Nonnarcotic Analgesic Use and the Risk of Hypertension in US Women
Acetaminophen, aspirin, and other nonsteroidal anti-inflammatory drugs (NSAIDs) are widely consumed. Each is theoretically capable of elevating blood pressure by altering prostaglandin homeostasis; however, there is little prospective information on the relation between these agents and physician-diagnosed hypertension. We examined the association between the use of aspirin, acetaminophen, or NSAIDs and incident hypertension in a prospective cohort study of 51 630 women 44 to 69 years of age in 1990 who had no history of hypertension or chronic renal insufficiency. Analgesic use was assessed in 1990 by a mailed questionnaire, and the women were followed for 8 years. The primary outcome was physician-diagnosed hypertension reported on a follow-up biennial questionnaire. During 381 078 person-years of follow-up, 10 579 incident cases of hypertension were identified. Compared with nonusers, women who used aspirin or acetaminophen at least 1 day per month or NSAIDs 5 or more days per month were at a significantly higher risk for development of hypertension. After adjusting for potential confounders, the odds ratios for women in the highest frequency of use category (≥22 days per month) compared with no use were as follows: aspirin, 1.21 (95% CI, 1.13 to 1.30); acetaminophen, 1.20 (1.08 to 1.33); and NSAIDs, 1.35 (1.25 to 1.46). For each analgesic type, there was a significant trend toward an increased risk of incident hypertension with increasing frequency of use (P<0.001). Given the observed odds ratios, biologic plausibility, and the sizeable population at risk, health professionals should consider potential hypertensive effects of aspirin, acetaminophen, and NSAIDs when counseling their patients about the use of nonnarcotic analgesics.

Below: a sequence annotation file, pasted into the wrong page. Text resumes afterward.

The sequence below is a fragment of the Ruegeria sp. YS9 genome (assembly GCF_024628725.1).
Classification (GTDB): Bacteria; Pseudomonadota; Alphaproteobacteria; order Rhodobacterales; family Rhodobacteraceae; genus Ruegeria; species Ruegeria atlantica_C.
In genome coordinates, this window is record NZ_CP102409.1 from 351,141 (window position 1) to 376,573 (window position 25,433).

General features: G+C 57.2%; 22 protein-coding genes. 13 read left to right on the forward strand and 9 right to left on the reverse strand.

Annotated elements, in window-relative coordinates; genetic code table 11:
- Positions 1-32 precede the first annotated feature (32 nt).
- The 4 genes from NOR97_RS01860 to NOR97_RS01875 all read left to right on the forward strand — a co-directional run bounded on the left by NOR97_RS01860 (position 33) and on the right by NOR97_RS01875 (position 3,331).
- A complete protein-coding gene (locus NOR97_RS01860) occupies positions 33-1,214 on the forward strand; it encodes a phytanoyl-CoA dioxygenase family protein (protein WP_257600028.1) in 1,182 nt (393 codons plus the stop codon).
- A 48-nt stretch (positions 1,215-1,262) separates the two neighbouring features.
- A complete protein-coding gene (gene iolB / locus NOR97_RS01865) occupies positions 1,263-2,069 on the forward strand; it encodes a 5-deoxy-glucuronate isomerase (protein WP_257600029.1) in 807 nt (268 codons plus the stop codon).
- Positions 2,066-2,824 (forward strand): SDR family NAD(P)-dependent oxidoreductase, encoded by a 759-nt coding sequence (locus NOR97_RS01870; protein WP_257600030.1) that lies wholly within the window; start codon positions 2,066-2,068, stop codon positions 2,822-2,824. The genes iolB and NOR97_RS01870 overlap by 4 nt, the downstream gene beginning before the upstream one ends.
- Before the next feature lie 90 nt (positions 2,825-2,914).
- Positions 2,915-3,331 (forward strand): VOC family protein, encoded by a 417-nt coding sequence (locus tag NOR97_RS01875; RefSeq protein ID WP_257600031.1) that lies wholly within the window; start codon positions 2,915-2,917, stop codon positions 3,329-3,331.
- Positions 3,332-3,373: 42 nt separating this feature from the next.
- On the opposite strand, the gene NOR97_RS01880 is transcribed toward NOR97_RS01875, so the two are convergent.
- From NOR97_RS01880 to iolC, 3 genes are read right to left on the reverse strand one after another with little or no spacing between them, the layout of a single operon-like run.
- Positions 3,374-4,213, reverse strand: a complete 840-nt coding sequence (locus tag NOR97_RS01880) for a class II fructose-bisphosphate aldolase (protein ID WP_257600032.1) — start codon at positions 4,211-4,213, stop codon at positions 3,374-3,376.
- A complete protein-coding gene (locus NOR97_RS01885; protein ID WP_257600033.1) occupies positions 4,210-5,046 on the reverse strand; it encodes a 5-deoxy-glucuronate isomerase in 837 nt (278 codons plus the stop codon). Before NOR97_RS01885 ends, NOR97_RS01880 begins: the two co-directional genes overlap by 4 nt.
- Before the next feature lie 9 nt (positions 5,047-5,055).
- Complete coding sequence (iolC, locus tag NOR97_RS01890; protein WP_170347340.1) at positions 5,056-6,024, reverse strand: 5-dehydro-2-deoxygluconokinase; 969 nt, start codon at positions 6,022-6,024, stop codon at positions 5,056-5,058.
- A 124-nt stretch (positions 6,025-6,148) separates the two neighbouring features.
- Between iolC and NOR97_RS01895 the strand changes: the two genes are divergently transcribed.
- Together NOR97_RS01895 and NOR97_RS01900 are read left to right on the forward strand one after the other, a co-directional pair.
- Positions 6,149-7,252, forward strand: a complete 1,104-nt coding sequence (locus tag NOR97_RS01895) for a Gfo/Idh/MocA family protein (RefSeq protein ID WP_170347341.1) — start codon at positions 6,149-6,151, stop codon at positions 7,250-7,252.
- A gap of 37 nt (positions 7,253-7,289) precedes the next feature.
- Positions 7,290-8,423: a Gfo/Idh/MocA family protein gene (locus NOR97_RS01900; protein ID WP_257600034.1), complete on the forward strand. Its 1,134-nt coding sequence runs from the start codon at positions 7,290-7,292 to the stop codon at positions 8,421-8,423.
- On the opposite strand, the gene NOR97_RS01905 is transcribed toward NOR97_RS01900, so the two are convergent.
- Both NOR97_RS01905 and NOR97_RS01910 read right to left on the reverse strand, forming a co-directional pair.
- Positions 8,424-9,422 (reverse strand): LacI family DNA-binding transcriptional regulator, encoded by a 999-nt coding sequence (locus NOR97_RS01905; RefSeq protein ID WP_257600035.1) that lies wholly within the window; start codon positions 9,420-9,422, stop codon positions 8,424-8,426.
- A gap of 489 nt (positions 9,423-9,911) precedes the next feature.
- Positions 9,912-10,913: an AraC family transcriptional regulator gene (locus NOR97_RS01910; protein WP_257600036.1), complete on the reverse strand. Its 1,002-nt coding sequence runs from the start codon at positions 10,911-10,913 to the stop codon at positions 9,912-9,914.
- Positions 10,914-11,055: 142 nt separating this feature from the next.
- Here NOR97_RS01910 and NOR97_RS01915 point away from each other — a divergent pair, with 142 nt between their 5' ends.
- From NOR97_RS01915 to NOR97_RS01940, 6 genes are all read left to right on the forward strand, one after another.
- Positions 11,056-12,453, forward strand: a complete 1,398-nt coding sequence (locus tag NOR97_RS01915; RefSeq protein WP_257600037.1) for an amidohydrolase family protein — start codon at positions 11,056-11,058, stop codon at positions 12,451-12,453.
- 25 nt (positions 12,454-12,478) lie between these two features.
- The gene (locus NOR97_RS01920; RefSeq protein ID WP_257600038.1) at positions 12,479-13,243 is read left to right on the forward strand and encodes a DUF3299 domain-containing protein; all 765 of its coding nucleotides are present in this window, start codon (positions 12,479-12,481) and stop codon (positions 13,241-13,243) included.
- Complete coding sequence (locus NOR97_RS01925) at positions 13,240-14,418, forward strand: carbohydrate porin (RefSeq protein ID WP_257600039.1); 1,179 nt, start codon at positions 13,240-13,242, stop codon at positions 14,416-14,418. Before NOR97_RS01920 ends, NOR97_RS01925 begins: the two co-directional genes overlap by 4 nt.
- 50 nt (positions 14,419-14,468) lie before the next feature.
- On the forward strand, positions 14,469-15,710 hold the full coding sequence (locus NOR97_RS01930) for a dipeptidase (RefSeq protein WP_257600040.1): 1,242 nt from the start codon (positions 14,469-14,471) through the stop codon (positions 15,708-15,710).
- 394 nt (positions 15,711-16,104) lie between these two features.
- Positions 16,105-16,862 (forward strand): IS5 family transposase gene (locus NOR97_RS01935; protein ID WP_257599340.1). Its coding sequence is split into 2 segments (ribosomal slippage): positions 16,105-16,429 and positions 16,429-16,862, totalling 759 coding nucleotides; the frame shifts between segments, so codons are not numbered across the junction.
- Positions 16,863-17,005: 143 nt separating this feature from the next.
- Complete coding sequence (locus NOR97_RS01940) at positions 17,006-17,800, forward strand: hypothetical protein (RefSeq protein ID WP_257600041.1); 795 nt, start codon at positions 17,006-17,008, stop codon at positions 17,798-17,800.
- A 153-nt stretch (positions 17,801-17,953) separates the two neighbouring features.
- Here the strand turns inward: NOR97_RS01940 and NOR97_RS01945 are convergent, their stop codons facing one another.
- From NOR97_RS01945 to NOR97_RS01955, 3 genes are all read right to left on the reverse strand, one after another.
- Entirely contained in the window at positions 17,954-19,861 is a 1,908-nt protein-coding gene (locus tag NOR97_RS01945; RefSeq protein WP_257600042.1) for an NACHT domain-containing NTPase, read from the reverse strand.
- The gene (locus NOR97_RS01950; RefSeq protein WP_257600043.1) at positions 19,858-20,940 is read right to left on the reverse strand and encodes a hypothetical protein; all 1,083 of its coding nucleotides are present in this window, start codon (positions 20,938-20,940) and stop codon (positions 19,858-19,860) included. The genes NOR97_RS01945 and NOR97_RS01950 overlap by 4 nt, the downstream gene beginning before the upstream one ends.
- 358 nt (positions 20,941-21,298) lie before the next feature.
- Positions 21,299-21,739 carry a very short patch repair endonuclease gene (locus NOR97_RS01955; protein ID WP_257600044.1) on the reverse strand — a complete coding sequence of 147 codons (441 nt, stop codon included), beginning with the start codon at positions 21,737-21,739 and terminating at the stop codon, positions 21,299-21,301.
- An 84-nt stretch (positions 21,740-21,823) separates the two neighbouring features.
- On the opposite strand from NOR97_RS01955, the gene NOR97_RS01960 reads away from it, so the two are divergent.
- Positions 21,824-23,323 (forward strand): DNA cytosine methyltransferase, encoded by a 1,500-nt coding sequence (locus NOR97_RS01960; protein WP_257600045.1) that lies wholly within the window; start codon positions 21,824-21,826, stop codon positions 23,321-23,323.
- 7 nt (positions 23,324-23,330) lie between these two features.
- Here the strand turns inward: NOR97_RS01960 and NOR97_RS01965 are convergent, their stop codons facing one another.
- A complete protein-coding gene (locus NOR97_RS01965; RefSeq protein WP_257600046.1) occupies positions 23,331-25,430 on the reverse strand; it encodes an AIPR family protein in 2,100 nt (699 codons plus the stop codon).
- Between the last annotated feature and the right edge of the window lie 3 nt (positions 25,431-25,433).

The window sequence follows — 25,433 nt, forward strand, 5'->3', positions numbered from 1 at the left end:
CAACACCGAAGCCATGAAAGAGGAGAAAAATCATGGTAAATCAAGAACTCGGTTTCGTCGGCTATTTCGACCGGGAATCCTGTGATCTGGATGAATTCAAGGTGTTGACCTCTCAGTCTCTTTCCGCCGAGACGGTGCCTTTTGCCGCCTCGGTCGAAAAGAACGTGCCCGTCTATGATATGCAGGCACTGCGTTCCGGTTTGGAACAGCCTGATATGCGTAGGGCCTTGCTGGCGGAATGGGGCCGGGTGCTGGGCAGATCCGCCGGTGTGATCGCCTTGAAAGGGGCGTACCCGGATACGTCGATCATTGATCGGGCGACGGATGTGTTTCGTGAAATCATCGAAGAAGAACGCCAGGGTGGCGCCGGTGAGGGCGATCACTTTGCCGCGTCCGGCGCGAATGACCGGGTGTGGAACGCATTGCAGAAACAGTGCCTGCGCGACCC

Aspirin, acetaminophen, and ibuprofen are the three most commonly used medications among adults 18 years of age and older, according to a national survey of US households conducted between 1998 and 1999.1 Seventeen percent of respondents reported using aspirin in the preceding week, 23% reported acetaminophen use, and 17% ibuprofen use. Prevalence of use was greater among women than men for acetaminophen and ibuprofen.
Short-term prospective studies suggest nonsteroidal anti-inflammatory drugs (NSAIDs) can cause acute elevations in blood pressure,2,3 but a diagnosis of hypertension was used as the primary outcome in only one case-control study.4 Although aspirin and acetaminophen also influence prostaglandin homeostasis,5–7 prospective data on their potential hypertensive effects have been sparse and inconclusive.8,9 A recent study of these effects in a large cohort of younger US women demonstrated an increased incidence of hypertension in users of NSAIDs and acetaminophen but not aspirin (OR 1.86 and 2.00, respectively, for the highest use category, P<0.001).10